Sep 4, 2020

Educating Children with disabilities during covid

2020 has been a difficult year world wide.   While Sri Lanka did relatively well with the virus this was because we went into a very strict lockdown.  All schools were closed from early March.  Following governemnt guidelines we opened only on the 10th of August.  The country is still functioning on a very careful level.  Since many of our parents are day workers or in such vulnerable employment they were in difficult times.  We were glad that with special permission our students parents could come to the center we helped many families with a small allowance.  When they came to collect their allowance they were also given work/activity sheets developed by the staff sso they could keep their children occupied maningfully during the lockdown days.  The staff also kept in touch with the parents via phone calls.  Now that schools have reopened we are back to work - our children are showing the results of months of inactivity but are all so very glad to come back to school.

23 year old Harin came to us about six years ago. At the time he was a socially withdrawn, mostly silent child who had to be virtually  dragged into the school by his parents.  He settled down very well we joke that he could run for a seat in the parliament since he has befriended his entire neighbourhood back home.  No one can go past his house without a chat with him.  We are glad to say that the family has followed our suggestion  and opened a little neighbourhood shop for him. The shop carries school supplies, groceries, cold drinks etc.  With cheerful, friendly, chatty Harin there I am sure it will prosper.  He is determined to continue his classes with us too leaving the shop in the care of his mom.  

I am attaching a short video of an interview I did because it gives a nice profile of our program. I hope that is ok.

May 11, 2020

May 2020 Report

Our students painting
Our students painting

At E.A.S.E. Foundation our students have a dynamic educational program. We also show society that we can be meaningful participants of mainstream activities and not just bystanders,

Early this year we decided to join the countrywide trend of painting murals in public places. For practical reasons, we chose a wall at our center that bordered the street. Our very talented artist-teacher Nehari drew the beautiful picture and students and staff joined in painting. Imagine our joy when our camera captured a magpie visiting it even before it was completed.

Our school was closed since Sri Lanka went into a very strict lockdown in March.  Distance teaching is not possible since most of our families do not have the necessary devices, however, staff keep in touch with their students and families suggesting activities and problem-solving.  Predictably this lockdown is especially hard on our students and families who are in dire need of the support we give them.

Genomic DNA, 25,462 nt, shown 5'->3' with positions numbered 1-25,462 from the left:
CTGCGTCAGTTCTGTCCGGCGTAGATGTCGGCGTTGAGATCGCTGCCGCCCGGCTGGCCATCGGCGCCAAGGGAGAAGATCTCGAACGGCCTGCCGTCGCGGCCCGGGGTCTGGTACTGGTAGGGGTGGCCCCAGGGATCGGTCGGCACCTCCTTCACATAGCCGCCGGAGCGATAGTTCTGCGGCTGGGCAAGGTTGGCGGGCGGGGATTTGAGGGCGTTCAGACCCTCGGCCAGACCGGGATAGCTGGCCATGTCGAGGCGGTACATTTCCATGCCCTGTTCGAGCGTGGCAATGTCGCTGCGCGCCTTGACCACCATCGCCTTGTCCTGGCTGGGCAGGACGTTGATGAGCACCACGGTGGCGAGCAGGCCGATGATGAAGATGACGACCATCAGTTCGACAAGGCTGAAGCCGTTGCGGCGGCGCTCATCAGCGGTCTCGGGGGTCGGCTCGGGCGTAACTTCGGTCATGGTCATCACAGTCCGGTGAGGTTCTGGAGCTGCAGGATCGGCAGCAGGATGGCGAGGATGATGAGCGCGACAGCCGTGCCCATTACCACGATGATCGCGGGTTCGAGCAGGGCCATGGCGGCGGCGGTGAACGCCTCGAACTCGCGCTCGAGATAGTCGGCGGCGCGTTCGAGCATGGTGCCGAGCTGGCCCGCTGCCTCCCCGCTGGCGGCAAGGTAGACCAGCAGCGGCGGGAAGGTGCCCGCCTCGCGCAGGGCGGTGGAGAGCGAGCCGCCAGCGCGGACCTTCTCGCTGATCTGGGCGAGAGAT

Everyone's a critic
Everyone's a critic
Jan 15, 2020

Annual Fun Day

At E.A.S.E. Foundation we take pride in educating the whole child and also including the family. Strong family bonds are essential for everyone but vital for children and adults with disabilities. We, therefore, include the entire family in our special events. Our recent beach trip is an example of this.

Fun is an important part of the human experience which is often left out of the lives of disabled children whose lives are often filled with challenges, therapies and life skills. Our beach trip addresses this too.

Nice weather finally arrived enabling us to go to the beach.  We left early in the morning since we knew the rain would arrive by 2.30 in the afternoon. Blue skies and sunshine helped lift our mood that had been somber for so many months since the terror attacks.  Within the bus, our staff, parents and some of our students sang.

 A wide sweep of golden sand fronted a turquoise sea.  A dome of blue sky nudged the sea at the horizon.   After devouring the great snacks, we had brought, we all streamed down to the beach. The parents and their kids frolicked in the water.

First steps 

Little Shanu, who has rigid limbs managed to stand supported on either side by her parents.  As the frilled waves lapped at her feet she giggled and actually took a couple of steps.  Her mother said, “If only her grandmother and aunt were here to see this their hearts would have burst with joy.”  Willing to say that was the most joyous result of our trip.  

Unique experiences

Twenty-nine-year-old Oshi was lucky we managed to get his wheelchair right down to the edge of the water.  We then had him sit in the midst of the gently lapping waves.  Occasionally a bigger bolder wave would wash over him delighting him into loud laughter.  That was the first experience for him. 

Our staff persuaded a few students and their parents to actually lie down on the sand and let the waves wash over their entire body.  This being the Indian Ocean, seven degrees above the equator, the water temperature was perfect.

Once the sun came up high around noon the sea got a little rough.  Time to leave the sea said the adults, predictably no one wanted to.  But we did finally get everyone out of the sea and into the outdoor showers.  This was a fun experience too for our students.  After changing into dry clothes everyone trooped into the dining room. 

As a bountiful buffet was spread on several tables we were spoiled for choice.  Most of us appreciated the variety of desserts available.   Then it was back on the bus to get back home. 

Since we bring the siblings of our students with us, we had a lively group.  It is a chance for the entire family to leave their daily cares behind and frolic in the sun. Busy lives leave little room for such freedom.  I hope the memory of this day will warm our hearts until the next trip.

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